Poll: 75% Of Hypebot Readers Aren’t Sure Spotify Is A Good Deal For Artists …Yet

image from www.hypebot.com A couple of week's ago we asked Hypebot readers a simple question: "Is Spotify A Good Deal For Artists?"  The question came after several indie labels had pulled out of the the freemium music service saying that Spotify doesn't compensate rightsholders adequately and discourages music sales.  Some Hypebot readers agreed and d.i.y. artist Zoe Keating questioned a lack of transparency and a payment system that may reward major labels  – who are Spotify shareholders – more than indie artists. THE POLL RESULTS:


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The poll represents the opinions of 500+ Hyepbot readers.  Cast your vote now.  


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  1. what a misleading article title.
    34.3% aren’t sure about spotify yet.
    40% categorically say that it’s bad for artists
    Perhaps you could retitle the piece with “Majority of Hypebot readers believe Spotify is bad for artists”?

  2. First they pick on Bruce for his grammar …
    Then they pick on Bruce for his math …
    Next they’ll make fun of his haircut!
    Tough crowd!

  3. heaven forbid anyone actually comes out and says Spotify is an opportunistic trainwreck riding high on the back of indie artists without paying them anything back.

  4. Im really on the fence on this issue. What frustrates me is that the value of music went from 15 dollars for a CD. To 99 Cents a Download. To now a pennies. If your lucky.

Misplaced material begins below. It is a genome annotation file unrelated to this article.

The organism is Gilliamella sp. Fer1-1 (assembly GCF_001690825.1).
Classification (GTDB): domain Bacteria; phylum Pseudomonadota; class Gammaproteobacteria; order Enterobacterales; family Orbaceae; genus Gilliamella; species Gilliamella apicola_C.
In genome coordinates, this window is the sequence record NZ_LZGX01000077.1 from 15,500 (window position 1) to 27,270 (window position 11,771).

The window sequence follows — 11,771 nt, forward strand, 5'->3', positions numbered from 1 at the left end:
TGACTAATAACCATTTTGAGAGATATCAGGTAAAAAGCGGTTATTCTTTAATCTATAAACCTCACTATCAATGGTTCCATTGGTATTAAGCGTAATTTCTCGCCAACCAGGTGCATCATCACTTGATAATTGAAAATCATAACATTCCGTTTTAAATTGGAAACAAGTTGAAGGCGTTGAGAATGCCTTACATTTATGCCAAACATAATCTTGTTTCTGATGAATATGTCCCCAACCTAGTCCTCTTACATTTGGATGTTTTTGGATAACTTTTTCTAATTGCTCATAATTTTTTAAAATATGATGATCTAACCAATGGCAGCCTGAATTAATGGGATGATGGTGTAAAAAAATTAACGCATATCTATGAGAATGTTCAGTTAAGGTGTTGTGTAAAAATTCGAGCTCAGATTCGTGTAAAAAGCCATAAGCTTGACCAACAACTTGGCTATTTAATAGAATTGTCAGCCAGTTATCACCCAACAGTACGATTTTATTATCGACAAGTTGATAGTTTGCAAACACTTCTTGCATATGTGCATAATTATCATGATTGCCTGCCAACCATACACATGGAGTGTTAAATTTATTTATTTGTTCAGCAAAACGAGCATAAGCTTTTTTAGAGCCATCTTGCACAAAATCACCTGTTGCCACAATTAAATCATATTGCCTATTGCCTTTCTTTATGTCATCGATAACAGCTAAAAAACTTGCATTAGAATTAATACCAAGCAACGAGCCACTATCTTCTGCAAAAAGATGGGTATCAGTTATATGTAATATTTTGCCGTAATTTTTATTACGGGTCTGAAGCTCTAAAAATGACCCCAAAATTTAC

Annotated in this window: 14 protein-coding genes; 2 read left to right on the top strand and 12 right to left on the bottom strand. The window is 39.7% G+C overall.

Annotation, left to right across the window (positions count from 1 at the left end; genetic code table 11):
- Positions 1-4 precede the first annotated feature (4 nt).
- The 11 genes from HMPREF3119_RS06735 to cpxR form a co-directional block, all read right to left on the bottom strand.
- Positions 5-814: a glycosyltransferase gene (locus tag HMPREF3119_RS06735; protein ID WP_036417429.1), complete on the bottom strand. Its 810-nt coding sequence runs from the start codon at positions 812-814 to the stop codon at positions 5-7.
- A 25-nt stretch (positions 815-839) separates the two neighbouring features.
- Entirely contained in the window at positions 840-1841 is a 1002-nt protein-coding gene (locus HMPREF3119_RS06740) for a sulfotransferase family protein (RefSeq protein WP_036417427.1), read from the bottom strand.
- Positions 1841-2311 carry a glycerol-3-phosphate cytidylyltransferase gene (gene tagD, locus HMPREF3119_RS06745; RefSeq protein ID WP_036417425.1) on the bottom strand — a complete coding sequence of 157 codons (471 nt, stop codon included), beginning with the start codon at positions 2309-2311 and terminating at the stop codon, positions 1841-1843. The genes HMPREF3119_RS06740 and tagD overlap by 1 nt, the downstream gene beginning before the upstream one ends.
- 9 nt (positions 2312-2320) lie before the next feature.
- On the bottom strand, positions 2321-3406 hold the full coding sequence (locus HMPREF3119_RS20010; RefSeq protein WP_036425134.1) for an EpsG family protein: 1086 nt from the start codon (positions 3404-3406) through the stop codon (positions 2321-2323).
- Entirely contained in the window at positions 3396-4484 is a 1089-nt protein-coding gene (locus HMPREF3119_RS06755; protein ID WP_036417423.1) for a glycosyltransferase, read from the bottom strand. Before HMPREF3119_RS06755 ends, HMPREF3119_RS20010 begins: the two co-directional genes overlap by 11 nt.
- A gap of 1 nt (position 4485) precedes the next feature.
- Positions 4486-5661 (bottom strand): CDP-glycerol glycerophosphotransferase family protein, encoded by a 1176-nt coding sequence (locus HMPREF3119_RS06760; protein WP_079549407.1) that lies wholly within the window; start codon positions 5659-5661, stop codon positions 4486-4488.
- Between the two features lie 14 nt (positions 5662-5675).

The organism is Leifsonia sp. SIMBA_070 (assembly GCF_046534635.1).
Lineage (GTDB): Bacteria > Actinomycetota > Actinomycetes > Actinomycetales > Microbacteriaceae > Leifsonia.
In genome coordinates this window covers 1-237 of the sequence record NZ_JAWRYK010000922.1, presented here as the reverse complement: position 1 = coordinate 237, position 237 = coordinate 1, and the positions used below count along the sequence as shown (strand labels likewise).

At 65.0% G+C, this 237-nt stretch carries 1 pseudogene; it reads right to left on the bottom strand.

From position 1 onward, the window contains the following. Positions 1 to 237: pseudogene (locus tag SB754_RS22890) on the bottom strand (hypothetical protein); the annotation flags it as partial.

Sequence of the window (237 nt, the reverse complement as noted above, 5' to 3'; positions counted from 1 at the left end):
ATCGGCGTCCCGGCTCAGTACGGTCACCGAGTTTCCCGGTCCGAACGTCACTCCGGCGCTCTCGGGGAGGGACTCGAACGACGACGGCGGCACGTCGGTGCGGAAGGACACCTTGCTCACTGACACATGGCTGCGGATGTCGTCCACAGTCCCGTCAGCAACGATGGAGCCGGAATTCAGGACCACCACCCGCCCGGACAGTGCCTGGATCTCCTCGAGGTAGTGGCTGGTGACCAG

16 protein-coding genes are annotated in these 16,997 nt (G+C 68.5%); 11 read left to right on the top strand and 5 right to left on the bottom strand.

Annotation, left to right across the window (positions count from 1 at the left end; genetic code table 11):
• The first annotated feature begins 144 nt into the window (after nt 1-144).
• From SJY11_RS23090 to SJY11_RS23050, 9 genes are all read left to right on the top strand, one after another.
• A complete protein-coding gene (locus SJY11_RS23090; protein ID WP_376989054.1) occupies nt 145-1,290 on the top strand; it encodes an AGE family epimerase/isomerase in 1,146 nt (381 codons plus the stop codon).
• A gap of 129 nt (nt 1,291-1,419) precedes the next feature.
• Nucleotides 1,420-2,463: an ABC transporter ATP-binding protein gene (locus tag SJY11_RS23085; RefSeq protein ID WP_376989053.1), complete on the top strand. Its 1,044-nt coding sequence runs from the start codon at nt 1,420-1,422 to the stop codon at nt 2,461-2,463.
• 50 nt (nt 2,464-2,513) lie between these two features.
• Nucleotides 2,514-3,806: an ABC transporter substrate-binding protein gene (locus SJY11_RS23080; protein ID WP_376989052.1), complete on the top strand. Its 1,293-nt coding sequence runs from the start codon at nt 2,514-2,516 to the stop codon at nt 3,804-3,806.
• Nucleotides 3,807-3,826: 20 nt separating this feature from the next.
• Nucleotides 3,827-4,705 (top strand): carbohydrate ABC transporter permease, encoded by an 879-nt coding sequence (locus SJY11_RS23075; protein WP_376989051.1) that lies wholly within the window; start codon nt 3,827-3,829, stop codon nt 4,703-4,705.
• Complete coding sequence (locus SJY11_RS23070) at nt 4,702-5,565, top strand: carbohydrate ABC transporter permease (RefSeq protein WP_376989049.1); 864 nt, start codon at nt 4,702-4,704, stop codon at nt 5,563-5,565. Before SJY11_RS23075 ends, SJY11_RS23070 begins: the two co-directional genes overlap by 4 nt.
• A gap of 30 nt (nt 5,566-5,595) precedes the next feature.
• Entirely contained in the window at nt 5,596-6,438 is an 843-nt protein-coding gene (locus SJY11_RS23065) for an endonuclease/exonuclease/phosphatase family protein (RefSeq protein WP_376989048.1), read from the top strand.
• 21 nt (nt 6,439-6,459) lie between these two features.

5. There are two different issues with Spotify:
    1. Payment to artists – I’ve thought this from the beginning and emailed blogger Bob Lefsetz about it a few times because he’s the biggest Spotify proponent going. Spotify is a great revenue stream for the major labels and major publishers here in the US, but I don’t think they’ll ever pass on the majority of royalties due to their artists and writers without being audited by same artists and writers. Since none of the streaming services will divulge how they calculate payments to labels and artists, an audit of what the labels get from the services will be very difficult. In a financial respect, streaming is great for the industry but maybe not for the artist–and maybe it never will be.
    2. Awareness vs. cannibalizing sales – the jury is out on this. I haven’t seen any conclusive data that provides an argument either way. If you’re a relatively unknown artist without ties to a major, it probably doesn’t hurt to have your music on streaming services for people to discover. If you’re an establish artist who selling well enough and feels fans can discover you other ways, you might want to hold off for a year or so and see how the system reveals itself to really work.

  6. Another thing with streaming services is that it seems they don’t actually pay per stream … and the question is, why not? All the data is there …

  7. Are people stupid? Music is not complex at all.
    Streaming is a major label model.
    Majors take money on the front end and own part of the streaming service.
    It’s a fact.

  8. Sure Spotify is a very good deal for Major record companies, simply because they’re making a lot of money from non-recoupable advanced royalties payments.
    Then it doesn’t really matter how much is the payout per stream, as it’s all about advertising, marketing and hype…and thanks to the size of their catalogue, billions of very little paid streams still makes something significant.
    But for an indie artist or small label, the payout is close to nothing, it’s a matter of size, however it’s good that your friends or fans can find you on Spotify.

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